360° filming is a complex affair and needs careful planning, camera placement, lighting and talent rehearsals. It is is typically recorded with a multiple camera rig or a dedicated camera that includes multiple lenses embedded into the camera. During post production the recorded footage is merged into one spherical video through a method called stitching. The colour and contrast of each shot has to be calibrated and synched with the others. The result is an impressive video similar to virtual reality set ups.
One of our favourite DOPs, Harald Capota, has recently completed several projects with some beautiful and astonishing imagery for Germany’s mega broadcaster ZDF. He gave us some insight into this project by answering a few questions on 360 degree filming.
Harry please let us know how you prepared and approached this project?
First of all we spent a lot of time with technical site surveys and testing existing 360° ready-to-shoot camera systems, but their image quality did not impress us. We chose to build our own rig consisting of 5 DSLR cameras giving us a net resolution of around 12K.
Since lots of scenes in our 360° documentary were supposed to take place throughout history, I intended to light them as naturally as possible and according to the specific location and era.
How many cameras did you use and how were they synchronised?
Our rig consisted of 5 DSLR Sony Alpha 7SIII cameras equipped with identical 8mm lenses from one batch. A 6th camera was used to shoot the bottom plate (bottom part of the sphere, usually where the tripod stands).
An engineer “hacked” the cameras and built a remote control for adjusting exposure parameters for all cameras simultaneously. Since these cameras had no time code, we played a 1-frame long acoustic signal, when rolling the cameras in order to sync them in post.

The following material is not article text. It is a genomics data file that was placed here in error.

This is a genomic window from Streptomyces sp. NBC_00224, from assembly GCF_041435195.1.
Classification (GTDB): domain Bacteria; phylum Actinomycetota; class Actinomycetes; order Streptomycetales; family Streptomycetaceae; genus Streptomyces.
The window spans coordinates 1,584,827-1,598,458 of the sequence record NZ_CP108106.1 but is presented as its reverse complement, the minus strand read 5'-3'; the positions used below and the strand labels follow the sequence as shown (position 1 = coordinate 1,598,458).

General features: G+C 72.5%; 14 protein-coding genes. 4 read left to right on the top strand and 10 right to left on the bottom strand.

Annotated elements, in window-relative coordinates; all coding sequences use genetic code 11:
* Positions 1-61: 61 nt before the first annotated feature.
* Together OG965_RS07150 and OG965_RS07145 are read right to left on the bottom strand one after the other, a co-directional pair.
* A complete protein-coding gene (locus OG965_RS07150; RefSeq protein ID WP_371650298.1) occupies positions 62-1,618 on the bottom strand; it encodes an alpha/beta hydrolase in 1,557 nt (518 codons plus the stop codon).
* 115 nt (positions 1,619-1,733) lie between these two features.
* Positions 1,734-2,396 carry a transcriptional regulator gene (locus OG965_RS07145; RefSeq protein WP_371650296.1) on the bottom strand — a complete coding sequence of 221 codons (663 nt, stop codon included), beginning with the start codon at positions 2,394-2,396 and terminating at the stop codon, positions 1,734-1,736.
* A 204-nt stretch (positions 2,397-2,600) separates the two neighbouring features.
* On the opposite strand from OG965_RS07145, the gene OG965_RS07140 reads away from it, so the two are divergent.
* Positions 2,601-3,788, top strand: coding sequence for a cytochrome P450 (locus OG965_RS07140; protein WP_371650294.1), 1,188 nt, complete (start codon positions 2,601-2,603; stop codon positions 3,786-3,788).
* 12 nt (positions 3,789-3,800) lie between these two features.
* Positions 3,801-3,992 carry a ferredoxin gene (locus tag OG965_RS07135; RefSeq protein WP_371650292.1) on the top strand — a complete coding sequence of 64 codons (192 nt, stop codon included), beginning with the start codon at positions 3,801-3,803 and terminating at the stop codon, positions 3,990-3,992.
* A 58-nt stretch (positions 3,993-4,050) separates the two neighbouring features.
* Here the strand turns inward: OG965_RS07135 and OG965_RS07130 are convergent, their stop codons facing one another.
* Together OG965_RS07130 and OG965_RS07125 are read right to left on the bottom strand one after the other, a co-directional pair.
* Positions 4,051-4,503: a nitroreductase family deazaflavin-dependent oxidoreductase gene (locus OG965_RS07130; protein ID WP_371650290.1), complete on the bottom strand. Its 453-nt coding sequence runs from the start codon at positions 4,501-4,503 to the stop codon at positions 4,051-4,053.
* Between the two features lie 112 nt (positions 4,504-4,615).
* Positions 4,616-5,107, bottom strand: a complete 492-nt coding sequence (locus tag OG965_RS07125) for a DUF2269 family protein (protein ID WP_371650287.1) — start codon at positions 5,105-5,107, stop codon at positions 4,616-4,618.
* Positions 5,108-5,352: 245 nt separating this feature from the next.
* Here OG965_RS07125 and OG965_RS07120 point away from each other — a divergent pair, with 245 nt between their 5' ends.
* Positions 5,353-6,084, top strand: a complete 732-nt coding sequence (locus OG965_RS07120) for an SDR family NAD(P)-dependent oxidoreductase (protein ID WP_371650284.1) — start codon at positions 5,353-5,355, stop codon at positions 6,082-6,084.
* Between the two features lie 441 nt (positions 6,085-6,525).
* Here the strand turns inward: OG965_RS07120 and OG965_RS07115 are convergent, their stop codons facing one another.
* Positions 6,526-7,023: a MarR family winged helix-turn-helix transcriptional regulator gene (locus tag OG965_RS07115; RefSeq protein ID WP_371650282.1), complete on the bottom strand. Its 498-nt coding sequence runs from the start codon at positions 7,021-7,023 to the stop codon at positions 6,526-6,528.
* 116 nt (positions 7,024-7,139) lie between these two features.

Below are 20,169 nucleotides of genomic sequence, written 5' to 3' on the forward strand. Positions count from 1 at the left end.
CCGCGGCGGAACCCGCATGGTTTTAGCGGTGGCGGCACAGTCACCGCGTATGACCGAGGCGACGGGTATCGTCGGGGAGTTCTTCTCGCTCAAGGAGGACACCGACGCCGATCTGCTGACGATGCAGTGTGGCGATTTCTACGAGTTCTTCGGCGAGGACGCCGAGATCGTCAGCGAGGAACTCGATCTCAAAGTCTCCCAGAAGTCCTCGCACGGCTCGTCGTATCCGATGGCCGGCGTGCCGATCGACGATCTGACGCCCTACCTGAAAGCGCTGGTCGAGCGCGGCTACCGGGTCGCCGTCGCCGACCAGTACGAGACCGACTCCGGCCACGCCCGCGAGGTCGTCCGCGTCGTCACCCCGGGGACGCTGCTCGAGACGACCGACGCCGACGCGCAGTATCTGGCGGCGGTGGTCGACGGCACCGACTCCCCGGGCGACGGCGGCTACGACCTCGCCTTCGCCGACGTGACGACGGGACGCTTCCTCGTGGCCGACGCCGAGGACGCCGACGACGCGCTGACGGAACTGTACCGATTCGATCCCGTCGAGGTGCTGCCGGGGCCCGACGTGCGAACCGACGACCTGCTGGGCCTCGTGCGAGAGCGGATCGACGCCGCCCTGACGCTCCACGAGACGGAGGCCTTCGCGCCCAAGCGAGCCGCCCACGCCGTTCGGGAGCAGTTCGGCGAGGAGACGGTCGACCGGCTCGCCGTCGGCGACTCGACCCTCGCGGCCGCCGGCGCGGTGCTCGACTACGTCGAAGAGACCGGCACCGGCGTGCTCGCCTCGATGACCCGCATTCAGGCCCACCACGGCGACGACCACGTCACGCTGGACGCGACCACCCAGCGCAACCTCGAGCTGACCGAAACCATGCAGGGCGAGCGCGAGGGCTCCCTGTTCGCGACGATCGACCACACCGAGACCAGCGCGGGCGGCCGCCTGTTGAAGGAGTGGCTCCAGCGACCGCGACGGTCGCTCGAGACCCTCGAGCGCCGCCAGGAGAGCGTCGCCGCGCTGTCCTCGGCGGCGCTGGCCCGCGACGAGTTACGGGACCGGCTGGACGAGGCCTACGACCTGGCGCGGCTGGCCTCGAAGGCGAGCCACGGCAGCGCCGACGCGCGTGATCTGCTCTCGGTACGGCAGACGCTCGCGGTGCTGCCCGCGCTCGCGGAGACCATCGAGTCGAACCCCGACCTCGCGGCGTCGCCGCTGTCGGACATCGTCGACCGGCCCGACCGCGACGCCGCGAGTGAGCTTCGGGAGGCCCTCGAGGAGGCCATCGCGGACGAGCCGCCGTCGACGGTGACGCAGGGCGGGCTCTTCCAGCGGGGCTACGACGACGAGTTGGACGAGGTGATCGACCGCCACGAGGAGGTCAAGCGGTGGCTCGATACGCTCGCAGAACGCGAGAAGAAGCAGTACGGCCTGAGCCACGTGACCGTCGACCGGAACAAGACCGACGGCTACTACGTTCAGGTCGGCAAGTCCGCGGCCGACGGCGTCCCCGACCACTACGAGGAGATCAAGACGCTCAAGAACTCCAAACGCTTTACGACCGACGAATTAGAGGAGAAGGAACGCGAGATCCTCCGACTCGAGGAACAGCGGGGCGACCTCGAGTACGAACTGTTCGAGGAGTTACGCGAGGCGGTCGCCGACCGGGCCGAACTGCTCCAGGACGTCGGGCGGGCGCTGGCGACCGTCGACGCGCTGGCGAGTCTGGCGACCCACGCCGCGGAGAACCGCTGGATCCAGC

How can you set lights when everything is visible?
The main priority was using natural available light sources, so choosing the right time of the day to shoot was key. Secondly I asked the set decorator to include light sources into the set, e.g. lamps, torches, fireplaces. Whenever necessary I placed regular lights in the set trying to hide them as much as possible behind corners, walls, or set elements. Sometimes they were visible through some of the lenses but we shot a clean plate for every set, removing the faulty parts in post production.
There were scenes which were shot with a locked off camera only using some parts of the frame and stitched back together in post. The invisible unused parts were used for lighting as well.
How did the technology of 360° photography advance from when it first started?
As technology evolves, future 360° camera systems are becoming increasingly better – image quality and performance wise. They deliver higher bit rates, higher sensitivity and higher definition.
There are compact, lightweight, ready to shoot camera systems, sometimes with just two lenses and – very importantly: easy to setup and trigger, behaving like one regular camera instead of 5 individual ones. Today they are already able to stream out a roughly stitched 360° preview wirelessly.
What would you recommend to producers who are considering shooting 360 degree video?
Testing the workflow from shooting to postproduction and scouting the location is key. It is quite important to prepare the shoot thoroughly and look for a safe place for the team, their transport and the gear to hide. A scene in the snow will give you much more headaches in 360° regarding footprints, continuity and so on. 🙂
Shooting 360° video means you have to block of roads in all directions, also from a distance while the crew doing this has to be hidden as well. Sets have to be decorated or cleaned all around not just for a specific perspective or a narrow angle.
Postproduction will be more work-intensive, since we are dealing with higher definition than 4K. Also, stitching will take its time to tweak and fine tune the video.
Nevertheless 360° films represent another facet of film making. 360 degree video is not meant to replace conventional films but rather offers a new experience and perception in storytelling. They demand a viewer willing to look around and discover their world!
Have a look at the following examples to see the results of Harry’s work:
Nuremberg | Hamburg | Frankfurt | Goseck | Essen, Zeche Zollverein | Berlin Tempelhof | Weimar